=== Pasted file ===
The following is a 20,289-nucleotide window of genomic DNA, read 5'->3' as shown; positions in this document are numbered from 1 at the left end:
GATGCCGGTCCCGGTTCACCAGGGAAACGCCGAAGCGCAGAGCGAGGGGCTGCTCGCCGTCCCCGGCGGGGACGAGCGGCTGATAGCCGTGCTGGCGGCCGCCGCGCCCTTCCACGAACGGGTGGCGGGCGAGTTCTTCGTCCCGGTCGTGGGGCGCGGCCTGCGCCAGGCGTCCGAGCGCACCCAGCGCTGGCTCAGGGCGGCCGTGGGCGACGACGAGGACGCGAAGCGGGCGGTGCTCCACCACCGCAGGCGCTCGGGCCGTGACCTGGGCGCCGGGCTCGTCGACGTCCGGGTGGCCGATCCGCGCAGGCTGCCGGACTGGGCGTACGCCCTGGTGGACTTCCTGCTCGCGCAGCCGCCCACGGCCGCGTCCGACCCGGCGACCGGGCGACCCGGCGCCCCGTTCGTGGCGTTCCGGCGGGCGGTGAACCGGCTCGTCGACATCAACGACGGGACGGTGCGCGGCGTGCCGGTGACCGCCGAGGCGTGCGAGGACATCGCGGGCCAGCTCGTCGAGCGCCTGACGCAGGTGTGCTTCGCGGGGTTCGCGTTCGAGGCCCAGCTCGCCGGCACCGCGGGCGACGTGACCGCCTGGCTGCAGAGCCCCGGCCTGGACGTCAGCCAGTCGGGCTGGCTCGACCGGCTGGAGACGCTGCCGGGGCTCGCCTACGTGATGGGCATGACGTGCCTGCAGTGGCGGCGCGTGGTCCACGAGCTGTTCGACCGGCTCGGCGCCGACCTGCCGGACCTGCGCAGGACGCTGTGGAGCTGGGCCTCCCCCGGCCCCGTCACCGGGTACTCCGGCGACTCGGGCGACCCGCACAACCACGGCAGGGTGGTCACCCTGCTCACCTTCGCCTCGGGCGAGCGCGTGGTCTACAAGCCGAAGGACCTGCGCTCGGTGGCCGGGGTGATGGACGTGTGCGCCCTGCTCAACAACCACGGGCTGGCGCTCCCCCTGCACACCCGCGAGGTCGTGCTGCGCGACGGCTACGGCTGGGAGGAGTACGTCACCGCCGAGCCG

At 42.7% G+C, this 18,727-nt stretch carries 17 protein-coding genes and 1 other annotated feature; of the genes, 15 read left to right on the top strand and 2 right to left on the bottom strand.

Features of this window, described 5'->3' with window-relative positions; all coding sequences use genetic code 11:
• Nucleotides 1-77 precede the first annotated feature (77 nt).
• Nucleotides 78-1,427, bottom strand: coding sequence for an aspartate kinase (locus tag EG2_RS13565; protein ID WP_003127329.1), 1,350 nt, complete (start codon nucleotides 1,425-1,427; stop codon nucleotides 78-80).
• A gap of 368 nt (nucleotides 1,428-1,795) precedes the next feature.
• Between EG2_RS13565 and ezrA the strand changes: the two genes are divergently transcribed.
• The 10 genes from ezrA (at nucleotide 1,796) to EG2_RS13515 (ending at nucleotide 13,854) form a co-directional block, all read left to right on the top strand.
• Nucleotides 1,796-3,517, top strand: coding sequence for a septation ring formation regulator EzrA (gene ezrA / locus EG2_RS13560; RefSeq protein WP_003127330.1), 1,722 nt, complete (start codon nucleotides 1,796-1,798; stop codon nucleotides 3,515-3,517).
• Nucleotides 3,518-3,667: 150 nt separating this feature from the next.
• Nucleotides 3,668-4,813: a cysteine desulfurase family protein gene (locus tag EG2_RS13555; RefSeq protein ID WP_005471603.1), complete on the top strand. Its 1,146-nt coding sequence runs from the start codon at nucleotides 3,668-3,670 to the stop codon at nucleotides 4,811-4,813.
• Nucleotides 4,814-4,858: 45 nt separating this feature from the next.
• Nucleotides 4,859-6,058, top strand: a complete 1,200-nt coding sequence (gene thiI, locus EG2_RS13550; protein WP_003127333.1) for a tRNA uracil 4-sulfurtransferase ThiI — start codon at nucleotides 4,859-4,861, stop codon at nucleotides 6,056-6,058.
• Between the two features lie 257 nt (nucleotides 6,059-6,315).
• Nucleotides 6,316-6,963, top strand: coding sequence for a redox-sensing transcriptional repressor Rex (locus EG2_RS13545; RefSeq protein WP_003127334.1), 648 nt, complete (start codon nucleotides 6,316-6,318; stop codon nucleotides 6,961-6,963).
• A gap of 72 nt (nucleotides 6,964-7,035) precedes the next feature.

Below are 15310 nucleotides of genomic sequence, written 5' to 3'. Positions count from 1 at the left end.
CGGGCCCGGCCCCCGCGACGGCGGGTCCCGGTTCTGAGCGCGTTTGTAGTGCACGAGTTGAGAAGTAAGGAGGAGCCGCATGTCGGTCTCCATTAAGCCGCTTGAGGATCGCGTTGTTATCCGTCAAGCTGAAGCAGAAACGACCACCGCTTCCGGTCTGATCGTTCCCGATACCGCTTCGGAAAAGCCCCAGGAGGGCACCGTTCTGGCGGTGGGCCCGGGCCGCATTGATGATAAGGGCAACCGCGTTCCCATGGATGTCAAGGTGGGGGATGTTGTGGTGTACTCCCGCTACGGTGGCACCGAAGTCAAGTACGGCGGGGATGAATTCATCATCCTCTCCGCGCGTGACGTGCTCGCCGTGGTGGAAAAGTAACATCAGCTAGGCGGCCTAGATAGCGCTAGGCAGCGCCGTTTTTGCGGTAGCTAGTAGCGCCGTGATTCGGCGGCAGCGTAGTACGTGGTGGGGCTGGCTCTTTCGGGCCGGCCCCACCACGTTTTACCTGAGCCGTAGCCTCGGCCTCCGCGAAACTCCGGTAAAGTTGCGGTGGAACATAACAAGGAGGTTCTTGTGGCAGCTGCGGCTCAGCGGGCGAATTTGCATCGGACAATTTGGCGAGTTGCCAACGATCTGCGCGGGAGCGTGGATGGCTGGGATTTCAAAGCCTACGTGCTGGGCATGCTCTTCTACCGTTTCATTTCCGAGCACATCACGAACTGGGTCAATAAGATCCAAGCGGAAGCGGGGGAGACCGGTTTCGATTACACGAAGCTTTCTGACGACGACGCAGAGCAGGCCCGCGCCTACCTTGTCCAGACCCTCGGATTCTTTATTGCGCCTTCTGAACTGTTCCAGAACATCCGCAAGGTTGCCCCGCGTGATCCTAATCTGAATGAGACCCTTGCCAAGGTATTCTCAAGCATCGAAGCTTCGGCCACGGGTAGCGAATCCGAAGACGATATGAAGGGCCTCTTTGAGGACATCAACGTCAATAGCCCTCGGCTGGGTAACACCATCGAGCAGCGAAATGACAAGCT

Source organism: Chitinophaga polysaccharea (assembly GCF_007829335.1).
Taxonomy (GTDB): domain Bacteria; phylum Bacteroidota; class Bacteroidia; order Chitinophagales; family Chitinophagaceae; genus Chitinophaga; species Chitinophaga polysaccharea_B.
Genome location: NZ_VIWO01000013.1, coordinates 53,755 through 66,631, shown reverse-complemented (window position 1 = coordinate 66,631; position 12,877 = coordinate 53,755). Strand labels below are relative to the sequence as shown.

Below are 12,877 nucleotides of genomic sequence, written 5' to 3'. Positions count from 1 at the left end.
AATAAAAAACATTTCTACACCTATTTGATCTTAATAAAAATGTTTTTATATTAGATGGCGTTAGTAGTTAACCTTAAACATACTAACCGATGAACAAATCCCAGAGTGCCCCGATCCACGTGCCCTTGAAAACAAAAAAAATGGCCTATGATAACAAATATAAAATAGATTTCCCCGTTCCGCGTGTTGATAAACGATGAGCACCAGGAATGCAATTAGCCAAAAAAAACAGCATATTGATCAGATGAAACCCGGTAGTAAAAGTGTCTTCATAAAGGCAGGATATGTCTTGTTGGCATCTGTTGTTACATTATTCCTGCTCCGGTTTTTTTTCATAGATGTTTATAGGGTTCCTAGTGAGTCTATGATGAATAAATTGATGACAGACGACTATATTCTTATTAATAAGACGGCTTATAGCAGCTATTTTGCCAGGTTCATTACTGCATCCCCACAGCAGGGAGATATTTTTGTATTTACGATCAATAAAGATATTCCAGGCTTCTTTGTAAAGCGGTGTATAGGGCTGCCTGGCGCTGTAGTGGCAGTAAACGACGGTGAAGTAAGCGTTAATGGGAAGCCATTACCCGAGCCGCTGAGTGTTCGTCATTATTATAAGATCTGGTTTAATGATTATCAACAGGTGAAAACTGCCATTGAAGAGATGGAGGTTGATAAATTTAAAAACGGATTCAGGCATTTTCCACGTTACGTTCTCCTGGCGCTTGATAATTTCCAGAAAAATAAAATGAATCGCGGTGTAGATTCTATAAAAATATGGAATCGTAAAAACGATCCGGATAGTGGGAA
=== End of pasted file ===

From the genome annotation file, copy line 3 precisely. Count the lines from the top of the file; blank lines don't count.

At 42.7% G+C, this 18,727-nt stretch carries 17 protein-coding genes and 1 other annotated feature; of the genes, 15 read left to right on the top strand and 2 right to left on the bottom strand.